Monday, February 06, 2006

Metaphysics and Make-Belief

The theoretical inspiration for Mulhall's book on film is an earlier book by Stanley Cavell, which develops, in part, a way of thinking about the metaphysics of artworks initiated in "The Avoidance of Love".

Like all writers whose style is idiosyncratic, Cavell runs the risk of self-parody: the long paragraph consisting of a single sentence with fourteen semi-colons; the enigmatically repetitive phrasing; the glorious allusion. But he is a master of the unexpected question:
What mistake has the yokel in the theater made [when he leaps on stage in an attempt to rescue Desdemona]? – He thinks that someone is strangling someone. – But that is true; Othello is strangling Desdemona. – Come on, come on; you know, he thinks that very man is putting out the light of that very woman right now. – Yes, and that is exactly what is happening. – You're not amusing.
How should we explain why the "non-yokel" fails to intervene? Not because he is uncertain. But also not because he is sure it isn't real:
"They are only pretending" is something we typically say to children, in reassurance [...] The point of saying it there is not to focus them on the play, but to help bring them out of it. It is not an instructive remark, but an emergency measure.
In a similar way – Cavell apparently insists – it mistakes the reasons of the audience, as immersed in theatre, to say that they do not intervene because they know it's all pretend.

When I first read it, I thought this argument was obviously bad. My reasons for acting need not be conscious, or salient to me, even as I act on them. Why not say, then, that I let Desdemona die because I know it's make-believe? How does that get the phenomenology wrong?

There is a prior question: what is Cavell up to when he insists that Othello is strangling Desdemona, after all? I think the picture must be this: in just the sense in which Sherlock Holmes lives at 221b Baker Street, Othello is strangling Desdemona. According to the fiction: Sherlock Holmes had that address. According to the make-believe in which the audience is engaged: Othello is strangling Desdemona.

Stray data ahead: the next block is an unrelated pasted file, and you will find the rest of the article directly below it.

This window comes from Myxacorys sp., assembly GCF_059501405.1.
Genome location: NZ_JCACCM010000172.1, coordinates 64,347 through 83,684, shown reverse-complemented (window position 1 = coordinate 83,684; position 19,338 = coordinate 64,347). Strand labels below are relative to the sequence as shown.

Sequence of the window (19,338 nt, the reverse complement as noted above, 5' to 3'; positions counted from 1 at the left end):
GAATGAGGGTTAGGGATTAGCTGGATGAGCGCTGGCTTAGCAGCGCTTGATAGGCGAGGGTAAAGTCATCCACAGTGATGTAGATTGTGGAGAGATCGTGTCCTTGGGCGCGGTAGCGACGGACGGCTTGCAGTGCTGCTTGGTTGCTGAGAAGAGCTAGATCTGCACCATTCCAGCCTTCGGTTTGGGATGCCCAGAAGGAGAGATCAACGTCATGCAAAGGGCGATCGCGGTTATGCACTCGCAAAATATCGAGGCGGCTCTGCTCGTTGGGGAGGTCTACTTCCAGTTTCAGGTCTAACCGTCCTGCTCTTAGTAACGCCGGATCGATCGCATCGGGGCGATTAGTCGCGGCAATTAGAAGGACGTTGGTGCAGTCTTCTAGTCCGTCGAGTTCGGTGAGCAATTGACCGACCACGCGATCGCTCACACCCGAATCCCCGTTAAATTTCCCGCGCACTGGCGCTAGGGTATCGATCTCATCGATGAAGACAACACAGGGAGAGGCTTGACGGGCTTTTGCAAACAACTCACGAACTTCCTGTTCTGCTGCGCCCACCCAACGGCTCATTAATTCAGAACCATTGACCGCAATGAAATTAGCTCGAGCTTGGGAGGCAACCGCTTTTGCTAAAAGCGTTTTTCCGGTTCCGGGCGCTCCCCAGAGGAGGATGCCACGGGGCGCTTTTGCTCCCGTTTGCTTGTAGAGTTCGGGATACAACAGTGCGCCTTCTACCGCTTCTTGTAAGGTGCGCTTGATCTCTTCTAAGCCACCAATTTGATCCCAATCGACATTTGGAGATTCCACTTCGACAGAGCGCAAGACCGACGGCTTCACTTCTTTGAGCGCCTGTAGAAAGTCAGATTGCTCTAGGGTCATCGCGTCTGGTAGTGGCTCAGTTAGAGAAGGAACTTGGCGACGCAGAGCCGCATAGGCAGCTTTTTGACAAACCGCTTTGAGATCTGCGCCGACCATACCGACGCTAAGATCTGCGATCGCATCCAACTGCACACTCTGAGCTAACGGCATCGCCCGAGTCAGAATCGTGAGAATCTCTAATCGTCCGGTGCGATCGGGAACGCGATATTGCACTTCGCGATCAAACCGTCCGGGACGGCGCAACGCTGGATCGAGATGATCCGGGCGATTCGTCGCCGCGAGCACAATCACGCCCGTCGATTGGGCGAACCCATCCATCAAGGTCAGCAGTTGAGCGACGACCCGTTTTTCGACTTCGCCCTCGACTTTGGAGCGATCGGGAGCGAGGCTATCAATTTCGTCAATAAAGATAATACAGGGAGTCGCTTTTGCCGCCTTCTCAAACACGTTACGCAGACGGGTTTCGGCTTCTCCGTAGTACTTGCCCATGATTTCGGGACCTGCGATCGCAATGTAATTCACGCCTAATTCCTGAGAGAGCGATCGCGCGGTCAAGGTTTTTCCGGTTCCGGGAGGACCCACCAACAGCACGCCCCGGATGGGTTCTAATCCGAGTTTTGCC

Seen in this way, Cavell's argument is controversial, but not lame. It rests on the premise that the reasons for which we refuse to intervene must be reasons that are true in the make-belief. If we are properly immersed, our practical reasoning is in the direction of what we make-believe, not what we believe. (Think of the games that children play, and that we play with them.)

In theatre, we make-believe that actors are characters; that they are in our presence, but we are not in theirs; that we cannot affect them. There is no path from us to them: "we do not occupy the same space".
We do, however, occupy the same time [...] And the time is always now [...]


Anonymous Anonymous said...

A British friend of mine spent a year teaching English in a village school in Lesotho, in Southern Africa. For one lesson, she screened a feature film, a war movie, and in the discussion afterwards asked the class if they would also like to make a film. One of the students replied that they would first need to get the permission of the village chief. Why?, asked my friend. The student replied: In order to make sure we would not be arrested for killing so many people during the film.

1:07 PM  
Anonymous Anonymous said...

The yokel does appear to be confused in this respect. If Othello is strangling Desdemona, he's strangling her in Cyprus, not in your neighbourhood theatre (and not, for that matter, where there's anyone around to stop him).

10:04 AM  
Anonymous Anonymous said...

The reason we don't intervene is that we would have to break through the mysterious force field preventing the actors escaping into the audience.

9:47 AM  

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